F11photo/Dreamstime

  • Faneuil Hall

    Faneuil Hall is a meeting hall and marketplace that opened on Boston s waterfront in 1743. Built by John Smibert and funded by slave merchant, Peter Faneuil, it was once the site of Boston s slave auctions and the stage for many speeches by Samuel Adams and other famed Bostonians who demanded independence from Great Britain.

    Diego Grandi/Shutterstock

  • The Boston Tea Party Museum

    The Boston Tea Party Museum is a floating history museum that features live reenactments, a tearoom, and multimedia exhibits. There are modified visiting hours due to COVID, but you can still learn about the events that started a revolution and changed the course of history.

    ESB Professional/Shutterstock

  • The Museum of Fine Arts

    One of the most highly regarded museums in the world, the massive Museum of Fine Arts boasts about half a million objects spanning the centuries from ancient Egypt to present-day artwork. The museum officially opened its doors in 1876, with a little over 5,500 objects. It’s now the 14th largest art museum in the world. It’s best to make a game plan of what you want to see because tackling the museum in a few hours, or even a day, is impossible.

    Jay Yuan/Shutterstock

  • The Bunker Hill Museum

    The Bunker Hill Museum is located in Charlestown and is also home to the Bunker Hill Monument ; although the monument is closed due to the pandemic, the museum has a modified schedule and welcomes visitors. The monument is the site of The Battle of Bunker Hill (June 1775), where New England soldiers fought the British army. In 1961, the Bunker Hill Monument became a National Historic Landmark. The monument—a 221-foot tall obelisk made of quarrel granite—was once the tallest structure until the Washington Monument was erected in 1880. Visitors can climb the 294 steps to the observation lookout. For history buffs, a visit to the granite obelisk, which was completed in 1842, is a must.

    Jon Bilous/Shutterstock

  • Fenway Park

    Without a doubt, Boston is a town that takes its sports seriously. Very seriously. From the New England Patriots to the Boston Bruins, from the Boston Celtics to the Boston Red Sox, this is a city of super fans. Of all the venues where sporting events are held though, none can compare to Fenway Park, which locals hold in absolute reverence. The nation’s oldest Major League Baseball ballpark, where the Red Sox have played since 1912, seems like a throwback to more innocent days, where legendary games have played out over the decades. If you can’t make it to a game, excellent tours ( or virtual tours) run year-round and even get you onto the hallowed ground of the field.

    Keith J Finks/Shutterstock

  • Sway to the Sounds of Local Musicians

    Boston is home to an impressive music scene. For the past six years, Catherine T. Morris, Founder and Executive Director of the Boston Art and Music Soul Festival (BAMS Fest, Inq), has spearheaded this family-friendly event. Each June, you can count on amazing headliners for the BAMS Festival. In lieu of the BAMS Fest during the pandemic, the organization pivoted to a digital program call “ AMPLIFY THE SOUL.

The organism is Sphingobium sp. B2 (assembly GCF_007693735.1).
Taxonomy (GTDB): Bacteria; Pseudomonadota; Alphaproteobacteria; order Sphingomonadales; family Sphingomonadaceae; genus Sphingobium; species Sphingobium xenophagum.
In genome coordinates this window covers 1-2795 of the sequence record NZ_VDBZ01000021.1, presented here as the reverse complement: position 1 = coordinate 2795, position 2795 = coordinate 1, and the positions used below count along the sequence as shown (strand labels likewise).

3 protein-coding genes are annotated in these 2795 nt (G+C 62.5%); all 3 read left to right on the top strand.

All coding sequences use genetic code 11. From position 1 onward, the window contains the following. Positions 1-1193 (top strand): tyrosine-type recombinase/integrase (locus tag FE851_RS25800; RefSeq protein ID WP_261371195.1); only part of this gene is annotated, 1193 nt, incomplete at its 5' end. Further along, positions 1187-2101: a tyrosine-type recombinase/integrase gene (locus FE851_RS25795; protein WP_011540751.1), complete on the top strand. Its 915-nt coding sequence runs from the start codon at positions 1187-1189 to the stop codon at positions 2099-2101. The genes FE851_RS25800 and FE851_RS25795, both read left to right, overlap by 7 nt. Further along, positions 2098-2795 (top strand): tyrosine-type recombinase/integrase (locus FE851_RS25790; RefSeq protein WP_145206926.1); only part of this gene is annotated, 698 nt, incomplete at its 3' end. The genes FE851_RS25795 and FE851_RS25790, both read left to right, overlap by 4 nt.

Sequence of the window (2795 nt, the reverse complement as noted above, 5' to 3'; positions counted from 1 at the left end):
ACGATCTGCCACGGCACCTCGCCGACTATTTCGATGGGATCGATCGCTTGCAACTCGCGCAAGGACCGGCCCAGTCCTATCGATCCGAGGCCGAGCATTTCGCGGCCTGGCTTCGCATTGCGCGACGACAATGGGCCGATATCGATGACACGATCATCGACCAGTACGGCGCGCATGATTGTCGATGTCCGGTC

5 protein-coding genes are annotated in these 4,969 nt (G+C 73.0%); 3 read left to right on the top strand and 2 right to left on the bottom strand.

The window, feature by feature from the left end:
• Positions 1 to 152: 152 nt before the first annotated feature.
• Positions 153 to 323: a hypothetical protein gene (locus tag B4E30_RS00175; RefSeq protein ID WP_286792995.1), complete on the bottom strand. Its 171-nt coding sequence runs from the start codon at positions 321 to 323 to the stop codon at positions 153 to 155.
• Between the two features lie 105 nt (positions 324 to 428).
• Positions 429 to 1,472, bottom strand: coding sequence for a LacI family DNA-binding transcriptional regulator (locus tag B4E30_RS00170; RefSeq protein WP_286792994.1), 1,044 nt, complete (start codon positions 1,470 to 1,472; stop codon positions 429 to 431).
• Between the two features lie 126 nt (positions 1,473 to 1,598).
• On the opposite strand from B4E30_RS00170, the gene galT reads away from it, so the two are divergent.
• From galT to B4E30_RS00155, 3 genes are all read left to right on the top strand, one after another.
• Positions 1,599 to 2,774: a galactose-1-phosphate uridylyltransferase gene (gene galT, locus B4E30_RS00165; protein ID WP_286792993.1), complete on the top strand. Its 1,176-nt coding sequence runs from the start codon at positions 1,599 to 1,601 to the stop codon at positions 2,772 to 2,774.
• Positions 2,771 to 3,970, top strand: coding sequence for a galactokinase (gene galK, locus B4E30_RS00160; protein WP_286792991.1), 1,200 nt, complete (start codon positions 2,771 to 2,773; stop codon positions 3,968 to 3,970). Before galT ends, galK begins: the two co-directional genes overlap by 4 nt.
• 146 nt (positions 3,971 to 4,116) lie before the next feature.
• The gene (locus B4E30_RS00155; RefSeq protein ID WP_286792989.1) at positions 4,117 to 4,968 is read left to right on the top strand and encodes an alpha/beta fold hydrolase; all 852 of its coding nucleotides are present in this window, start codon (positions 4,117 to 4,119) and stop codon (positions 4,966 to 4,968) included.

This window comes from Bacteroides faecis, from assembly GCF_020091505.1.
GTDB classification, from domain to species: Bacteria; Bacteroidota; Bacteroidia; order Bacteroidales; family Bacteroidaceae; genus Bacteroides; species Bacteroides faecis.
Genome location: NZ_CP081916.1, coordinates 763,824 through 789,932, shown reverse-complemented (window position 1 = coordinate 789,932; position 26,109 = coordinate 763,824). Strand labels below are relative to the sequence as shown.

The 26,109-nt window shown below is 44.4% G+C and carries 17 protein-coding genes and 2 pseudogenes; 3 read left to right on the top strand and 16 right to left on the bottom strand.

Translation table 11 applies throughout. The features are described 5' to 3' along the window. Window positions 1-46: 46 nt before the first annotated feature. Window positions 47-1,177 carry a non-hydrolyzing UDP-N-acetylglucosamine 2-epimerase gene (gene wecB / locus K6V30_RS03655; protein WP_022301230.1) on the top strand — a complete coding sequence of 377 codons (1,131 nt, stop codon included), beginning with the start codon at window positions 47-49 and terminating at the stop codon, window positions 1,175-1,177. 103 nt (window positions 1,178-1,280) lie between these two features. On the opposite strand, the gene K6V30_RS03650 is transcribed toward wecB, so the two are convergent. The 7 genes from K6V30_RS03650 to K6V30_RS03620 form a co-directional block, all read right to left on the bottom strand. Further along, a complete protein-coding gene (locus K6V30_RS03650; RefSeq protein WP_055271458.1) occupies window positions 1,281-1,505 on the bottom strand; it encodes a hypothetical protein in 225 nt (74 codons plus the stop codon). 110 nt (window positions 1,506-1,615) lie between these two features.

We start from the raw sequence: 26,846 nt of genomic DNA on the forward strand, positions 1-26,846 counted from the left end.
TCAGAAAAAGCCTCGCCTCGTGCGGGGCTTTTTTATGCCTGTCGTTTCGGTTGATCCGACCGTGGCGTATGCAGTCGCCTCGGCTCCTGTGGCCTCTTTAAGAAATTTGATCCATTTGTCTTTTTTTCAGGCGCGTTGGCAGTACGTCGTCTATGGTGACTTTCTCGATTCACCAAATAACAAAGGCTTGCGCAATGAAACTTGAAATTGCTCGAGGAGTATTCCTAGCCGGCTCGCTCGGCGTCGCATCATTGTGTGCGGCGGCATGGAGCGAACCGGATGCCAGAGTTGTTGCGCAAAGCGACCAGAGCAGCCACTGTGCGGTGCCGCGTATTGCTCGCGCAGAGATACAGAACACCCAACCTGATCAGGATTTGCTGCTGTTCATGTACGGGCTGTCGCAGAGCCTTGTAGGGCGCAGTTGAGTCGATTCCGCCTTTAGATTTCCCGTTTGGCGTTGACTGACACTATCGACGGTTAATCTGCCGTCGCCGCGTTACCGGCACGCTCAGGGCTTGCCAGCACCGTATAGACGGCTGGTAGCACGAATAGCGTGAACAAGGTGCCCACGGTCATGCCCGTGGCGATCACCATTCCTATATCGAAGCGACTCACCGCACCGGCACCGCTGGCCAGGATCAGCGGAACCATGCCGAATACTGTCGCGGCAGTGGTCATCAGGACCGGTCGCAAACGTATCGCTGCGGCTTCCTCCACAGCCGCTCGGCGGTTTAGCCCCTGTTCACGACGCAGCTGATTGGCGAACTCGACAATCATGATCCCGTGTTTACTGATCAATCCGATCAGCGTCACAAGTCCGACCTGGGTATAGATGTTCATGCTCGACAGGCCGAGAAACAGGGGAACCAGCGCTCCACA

For more music, stop by The Beehive and Wally’s Café. The Beehive is a restaurant-meets-music venue offering food and drinks alongside a steady roster of Boston s most talented musicians. It’s located in Boston s South End neighborhood, and many local bands grace the stage of this fun location. Try their fried oysters paired with truffle aioli and pickled celery, their red braised lamb shoulder entree with spring vegetables, or the couscous and salsa verde.     

    Wally’s Caf é jazz club is one of the oldest family-run jazz clubs in the country, and hosts jam sessions and performances nightly. In 1947, Joseph L. Walcott—a native of Barbados—opened Wally’s Café jazz club.   In 2009, Wally’s was designated a historical landmark by the Boston Historical Society. Wally’s iconic red door is easily spotted on the busy Massachusetts Avenue in Boston’s South End neighborhood. Wally’s was one of the first racially integrated venues in all of New England, showcasing jazz greats like Billie Holliday, Charlie Parker, and Art Blakey. Today, Wally’s is owned by Walcott’s daughter, Elynor Walcott, and her son, Frank Poindexter, who is the General Manager, bartender, and founder of their “Student to Student Music Project.” Countless Berklee students flock here to hone their musical chops each week.

    Maya Rafie

  • The Best Bakeries to Check Out

    Whether you’re in the mood for a Vietnamese sandwich on crunchy French bread or Paris-inspired macarons, these are the bakeries to check out in Boston. Praline is a traditional French bakery that imports its ingredients from France, so you can enjoy pain au chocolat and macarons as if you were in Paris. Praline’s first shop is in Belmont, Massachusetts, and recently opened a second location in Cambridge.

    For all the bánh mì lovers out there, Ba Lė Bakery is a local favorite. Bánh mì is a tasty Vietnamese sandwich served with pickled veggies, paté, and a variety of Vietnamese deli meats on a small French baguette and drizzled with a savory hoisin sauce. Boston is home to a large Vietnamese community and this no-frills French-influenced bakery hits the spot every time. Be sure to order a bubble tea to enjoy with your bánh mì.

    Le Foyer Bakery is located in Boston’s Mattapan Square. This Haitian bakery boasts over 30 years of producing some of the best flaky meat pies, known as paté. On any given weekend, the queues are long for traditional Haitian bread, cakes, pastries, and patés. Some of the more popular paté fillings include spicy codfish, chicken, beef, and smoked herring.